Israel’s parliament dissolves, sets 5th election in 4 years
JERUSALEM (AP) — Israel’s parliament voted Thursday to dissolve itself, marking the end of a year-old experimental coalition government, and sending the country to the polls in November for the fifth time in less than four years.
Yair Lapid, Israel’s foreign minister and architect of the outgoing coalition government, will become the country’s caretaker prime minister just after midnight on Friday. He will be the 14th person to hold that office, taking over from Naftali Bennett, Israel’s shortest serving prime minister.
Following the vote, Lapid embraced Bennett before the two swapped chairs. He posted, “thanks, Naftali, my brother” on Twitter.
The government collapsed just over a year after it was formed in a historic move that saw longtime leader Benjamin Netanyahu ousted after 12 years in power by a coalition of ideologically diverse parties, the first to include an Arab faction.
The motion to dissolve passed with 92 lawmakers in favor, and none against, after days of bickering by coalition and opposition lawmakers over the date of new elections and other last-minute legislation.
New elections will be held on Nov. 1.
The move brings a formal end to a political experiment in which eight parties from across the Israeli spectrum tried to find common ground after a period of prolonged gridlock in which the country held four elections in two years.
The upcoming elections are an extension of Israel’s protracted political crisis, at the heart of which sits Netanyahu and his ongoing corruption trial. The four deadlocked elections in the previous three years were largely referendums on Netanyahu’s fitness to serve while facing charges of accepting bribes, fraud and breach of trust. Netanyahu has denied any wrongdoing.
Lapid, a former talk-show host who heads a center-left party, is expected to campaign as caretaker prime minister to keep the job as the main alternative to Netanyahu, and will likely get an early boost when he welcomes President Joe Biden to the country next week.
Polls by Israeli media show Netanyahu and his allies are projected to gain seats, although it is unclear whether they would have enough to form a 61-seat majority in the 120-member Knesset. If neither he nor anyone else succeeds in doing so, Israel could go to elections yet again.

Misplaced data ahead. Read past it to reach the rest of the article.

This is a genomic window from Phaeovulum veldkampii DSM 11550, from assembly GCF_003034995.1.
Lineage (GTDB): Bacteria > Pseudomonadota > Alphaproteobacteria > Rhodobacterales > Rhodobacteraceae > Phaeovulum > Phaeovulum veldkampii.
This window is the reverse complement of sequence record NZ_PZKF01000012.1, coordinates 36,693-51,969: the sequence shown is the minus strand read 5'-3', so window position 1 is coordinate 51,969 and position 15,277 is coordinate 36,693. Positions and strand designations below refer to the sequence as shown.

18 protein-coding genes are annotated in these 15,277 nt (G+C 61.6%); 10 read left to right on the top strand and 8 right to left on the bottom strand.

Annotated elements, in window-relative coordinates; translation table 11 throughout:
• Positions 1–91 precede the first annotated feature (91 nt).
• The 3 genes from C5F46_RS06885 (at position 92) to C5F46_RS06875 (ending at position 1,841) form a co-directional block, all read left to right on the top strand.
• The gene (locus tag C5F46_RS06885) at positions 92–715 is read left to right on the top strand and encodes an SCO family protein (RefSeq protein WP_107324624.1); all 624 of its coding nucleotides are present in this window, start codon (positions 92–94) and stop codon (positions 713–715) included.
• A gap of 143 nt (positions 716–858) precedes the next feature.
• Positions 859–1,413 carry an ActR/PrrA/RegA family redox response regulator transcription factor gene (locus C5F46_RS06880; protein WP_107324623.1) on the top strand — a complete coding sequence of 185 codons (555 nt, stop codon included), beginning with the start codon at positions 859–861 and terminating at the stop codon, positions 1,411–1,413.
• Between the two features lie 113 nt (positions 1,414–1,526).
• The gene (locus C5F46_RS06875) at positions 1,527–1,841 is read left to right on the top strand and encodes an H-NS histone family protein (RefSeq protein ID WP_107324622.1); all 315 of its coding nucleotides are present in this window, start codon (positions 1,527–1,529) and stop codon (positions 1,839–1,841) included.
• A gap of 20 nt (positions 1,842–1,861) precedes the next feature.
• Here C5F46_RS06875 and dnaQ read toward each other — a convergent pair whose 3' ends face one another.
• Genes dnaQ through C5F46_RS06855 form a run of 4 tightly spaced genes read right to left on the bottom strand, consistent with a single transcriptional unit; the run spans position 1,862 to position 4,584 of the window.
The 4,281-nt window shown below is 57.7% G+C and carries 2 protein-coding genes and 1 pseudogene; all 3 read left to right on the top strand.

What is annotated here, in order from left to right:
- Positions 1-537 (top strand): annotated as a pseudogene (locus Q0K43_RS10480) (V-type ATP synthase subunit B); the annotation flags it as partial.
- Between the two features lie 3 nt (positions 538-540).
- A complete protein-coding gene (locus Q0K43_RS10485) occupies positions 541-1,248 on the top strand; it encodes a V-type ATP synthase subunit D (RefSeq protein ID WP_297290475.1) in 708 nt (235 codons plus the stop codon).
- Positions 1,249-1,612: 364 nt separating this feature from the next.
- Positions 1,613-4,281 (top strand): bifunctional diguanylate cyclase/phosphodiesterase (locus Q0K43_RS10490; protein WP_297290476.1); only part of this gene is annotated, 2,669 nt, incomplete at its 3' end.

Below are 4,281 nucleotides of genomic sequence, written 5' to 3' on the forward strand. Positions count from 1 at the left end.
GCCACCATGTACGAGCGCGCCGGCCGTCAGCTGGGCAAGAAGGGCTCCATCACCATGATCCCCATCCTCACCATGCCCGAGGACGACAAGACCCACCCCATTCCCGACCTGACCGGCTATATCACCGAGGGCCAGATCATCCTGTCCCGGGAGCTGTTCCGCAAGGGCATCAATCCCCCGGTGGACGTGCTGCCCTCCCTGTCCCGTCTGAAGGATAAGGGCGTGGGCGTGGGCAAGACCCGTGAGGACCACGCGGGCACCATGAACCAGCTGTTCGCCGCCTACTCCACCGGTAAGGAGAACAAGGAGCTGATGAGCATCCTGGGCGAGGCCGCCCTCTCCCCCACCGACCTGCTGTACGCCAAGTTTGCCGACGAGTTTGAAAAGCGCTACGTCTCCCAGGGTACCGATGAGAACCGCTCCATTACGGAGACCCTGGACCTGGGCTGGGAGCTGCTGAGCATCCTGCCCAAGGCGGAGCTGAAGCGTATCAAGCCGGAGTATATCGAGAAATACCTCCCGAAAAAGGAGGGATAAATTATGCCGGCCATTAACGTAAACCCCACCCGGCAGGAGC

On Wednesday, Bennett said he would be taking a hiatus from politics and would not be running in the upcoming elections. His Yamina party was riven by infighting and splintered following the formation of the government last year as its members broke away in protest of what they considered Bennett’s excessive compromises to more liberal coalition allies.
The death blow came earlier this month, when the government failed to renew an emergency law that preserves the special legal status of Jewish settlers in the occupied West Bank, legislation that most Israelis view as essential. Because the Knesset was dissolved before the end of the month, the emergency law is automatically renewed until after the formation of a new government.
“They promised change, they spoke about healing, they tried an experiment, and the experiment failed,” Netanyahu said in an address to parliament ahead of the vote. “We are the only alternative: a strong, stable, responsible nationalist government.”
The outgoing governing coalition made history by being the first to include an Arab party. Mansour Abbas, leader of the Islamist Ra’am faction, joined the coalition to secure better services and more government funding for Israel’s Arab minority, which makes up some 20% of the population.
Netanyahu and his allies accused coalition members of partnering with terrorist sympathizers. His allies have provided little evidence to back those claims, citing only Abbas’ Islamist roots, and Netanyahu himself also reportedly courted the party after the previous election last year.
Israel’s Arab citizens face widespread discrimination and are seen by many Jewish Israelis as a fifth column because they have close family ties to Palestinians in the occupied West Bank and Gaza, and largely support their struggle for independence.
Joseph Krauss contributed to this report.